Another advantage is anonymity. A land trust agreement can be viewed as kind of a like a vehicle that allows someone to hold title to real estate that is exempt from probate. As the ownership is not officially disclosed to the public, the owner is protected. At times the beneficial ownership may fall under legal scrutiny, but in general, basic identification information of the beneficiary is not typically questioned.

This type of an agreement is very attractive to those who wish to protect their privacy and identity in relation to the real estate in question. Since actual ownership of property is disguised, it is an optimal agreement for real estate investors that may be targets of litigation may have been sued in the past and wish to avoid a similar scenario from occurring in the future.

Succession of ownership is yet another advantage. On behalf of the beneficiary, who receives ownership of the property, financial status is not compromised if any negative circumstances were to arise. There is also a greater sense of security for benefactors involved. Partners or co-benefactors also do not have the ability to opt out of the agreement, but ownership of the property can be transferred. Another positive aspect is that there are no adverse tax consequences involved if the property ownership is transferred into a revocable trust because the owner, or grantor, controls the property where tax purposes are concerned.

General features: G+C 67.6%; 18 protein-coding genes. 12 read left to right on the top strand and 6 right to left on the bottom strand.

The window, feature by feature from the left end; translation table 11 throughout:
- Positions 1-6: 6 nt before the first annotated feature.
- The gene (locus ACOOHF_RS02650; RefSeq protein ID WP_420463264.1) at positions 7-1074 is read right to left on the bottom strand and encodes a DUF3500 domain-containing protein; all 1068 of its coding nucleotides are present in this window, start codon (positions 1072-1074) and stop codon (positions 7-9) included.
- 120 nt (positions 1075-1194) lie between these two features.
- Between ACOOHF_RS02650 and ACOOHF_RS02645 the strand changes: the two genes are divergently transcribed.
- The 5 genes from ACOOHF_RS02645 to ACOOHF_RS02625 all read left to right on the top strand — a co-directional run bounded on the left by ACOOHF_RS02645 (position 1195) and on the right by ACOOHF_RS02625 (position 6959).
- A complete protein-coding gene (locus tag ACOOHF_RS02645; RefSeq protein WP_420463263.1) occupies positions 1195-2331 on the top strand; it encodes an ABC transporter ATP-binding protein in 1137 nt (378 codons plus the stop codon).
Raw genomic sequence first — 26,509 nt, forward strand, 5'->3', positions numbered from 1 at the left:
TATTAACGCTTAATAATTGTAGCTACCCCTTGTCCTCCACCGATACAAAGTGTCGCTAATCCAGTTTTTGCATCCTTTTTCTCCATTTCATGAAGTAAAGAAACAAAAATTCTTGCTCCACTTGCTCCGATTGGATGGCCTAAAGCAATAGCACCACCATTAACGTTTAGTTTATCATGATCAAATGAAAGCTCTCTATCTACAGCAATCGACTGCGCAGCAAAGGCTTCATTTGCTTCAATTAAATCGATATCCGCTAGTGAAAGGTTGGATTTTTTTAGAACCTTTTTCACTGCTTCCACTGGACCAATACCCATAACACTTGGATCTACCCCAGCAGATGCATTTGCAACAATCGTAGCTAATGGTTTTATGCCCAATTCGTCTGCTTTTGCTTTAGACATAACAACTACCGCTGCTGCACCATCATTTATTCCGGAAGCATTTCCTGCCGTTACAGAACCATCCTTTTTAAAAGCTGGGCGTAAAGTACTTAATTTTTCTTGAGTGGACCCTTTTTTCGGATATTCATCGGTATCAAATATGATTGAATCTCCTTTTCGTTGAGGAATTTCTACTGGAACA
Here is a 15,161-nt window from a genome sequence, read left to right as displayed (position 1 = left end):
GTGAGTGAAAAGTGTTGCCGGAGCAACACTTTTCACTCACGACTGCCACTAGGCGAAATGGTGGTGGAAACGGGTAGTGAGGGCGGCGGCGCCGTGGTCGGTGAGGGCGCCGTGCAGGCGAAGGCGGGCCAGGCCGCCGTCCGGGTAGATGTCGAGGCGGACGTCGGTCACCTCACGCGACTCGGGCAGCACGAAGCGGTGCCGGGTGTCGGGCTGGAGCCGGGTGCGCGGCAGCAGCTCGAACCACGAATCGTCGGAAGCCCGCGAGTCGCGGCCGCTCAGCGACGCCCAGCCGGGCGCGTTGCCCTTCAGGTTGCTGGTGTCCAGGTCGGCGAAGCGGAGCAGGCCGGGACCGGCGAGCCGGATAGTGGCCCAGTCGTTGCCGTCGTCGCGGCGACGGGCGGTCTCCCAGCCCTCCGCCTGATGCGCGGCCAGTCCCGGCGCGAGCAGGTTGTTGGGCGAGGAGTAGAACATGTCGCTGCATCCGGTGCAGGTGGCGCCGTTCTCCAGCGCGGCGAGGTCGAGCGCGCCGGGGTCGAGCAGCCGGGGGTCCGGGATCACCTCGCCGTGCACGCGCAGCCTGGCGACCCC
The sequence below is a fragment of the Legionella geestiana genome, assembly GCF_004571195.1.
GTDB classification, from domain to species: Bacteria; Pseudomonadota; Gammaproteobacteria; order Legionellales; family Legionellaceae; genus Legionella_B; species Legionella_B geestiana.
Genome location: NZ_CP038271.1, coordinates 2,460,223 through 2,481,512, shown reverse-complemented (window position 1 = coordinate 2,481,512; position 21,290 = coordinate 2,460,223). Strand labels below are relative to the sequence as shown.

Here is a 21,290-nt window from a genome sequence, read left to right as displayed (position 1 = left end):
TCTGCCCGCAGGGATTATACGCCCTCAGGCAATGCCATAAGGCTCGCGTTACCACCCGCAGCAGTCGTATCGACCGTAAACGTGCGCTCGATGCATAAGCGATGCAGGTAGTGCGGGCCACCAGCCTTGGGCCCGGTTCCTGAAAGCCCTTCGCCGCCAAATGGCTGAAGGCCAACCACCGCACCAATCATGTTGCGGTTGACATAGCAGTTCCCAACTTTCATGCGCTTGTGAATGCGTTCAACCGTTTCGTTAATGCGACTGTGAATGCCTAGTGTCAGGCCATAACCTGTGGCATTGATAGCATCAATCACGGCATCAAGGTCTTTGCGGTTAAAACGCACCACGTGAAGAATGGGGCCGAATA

The owner is also protected on another level, especially if there is more than one beneficiary that can claim and control ownership. The ease of multiple ownership is even more magnified, considering that all necessary documents must be signed, notarized, and recorded by the trustee and not the beneficiaries involved, however many of them there are.

Also, in such cases where death, divorce, disability, or other legal judgments and litigations may become an issue that involve one of the owners and not the other, a land trust agreement protects all owners individually. For example, a possible judgment or lien that could be placed on the financial holdings of one owner of a specific property, the financial situations of other owner(s) involved would not consequently be affected.

In addition, because the title is still in the name of the trustee, the title of the property is not affected even if beneficiaries are negatively dealing with claims and creditors. On the other hand, even though claims against benefactors do not directly affect the ownership of the property, the income generated from the property that belong to the benefactor does have the potential to be affected by any legal proceedings that may occur.

Another possible negative situation that may occur is the possibility that a creditor may force a beneficiary into signing over his/her beneficial interest as a resolution to a legal matter. For such reasons as the previously mentioned, it is very important to make sure that both irrevocable domestic trusts and foreign asset protection trusts that are prepared include sections that ensure that the rights of all beneficiaries involved are not compromised and a creditor can not attain the power of ownership for the real estate property in question.

As with any other agreement, it is imperative to investigate the rules and regulations that are applicable within each state. Although land trust agreements are legal and commonly used in states such as Illinois and Florida, they are illegal in others. There may also be laws that could be associated that may require the administration of the land trust agreements are executed by commercial trustees, such as banks or trust companies. Seeking the legal counsel of an attorney regarding all necessary documents and proceedings is also highly advisable.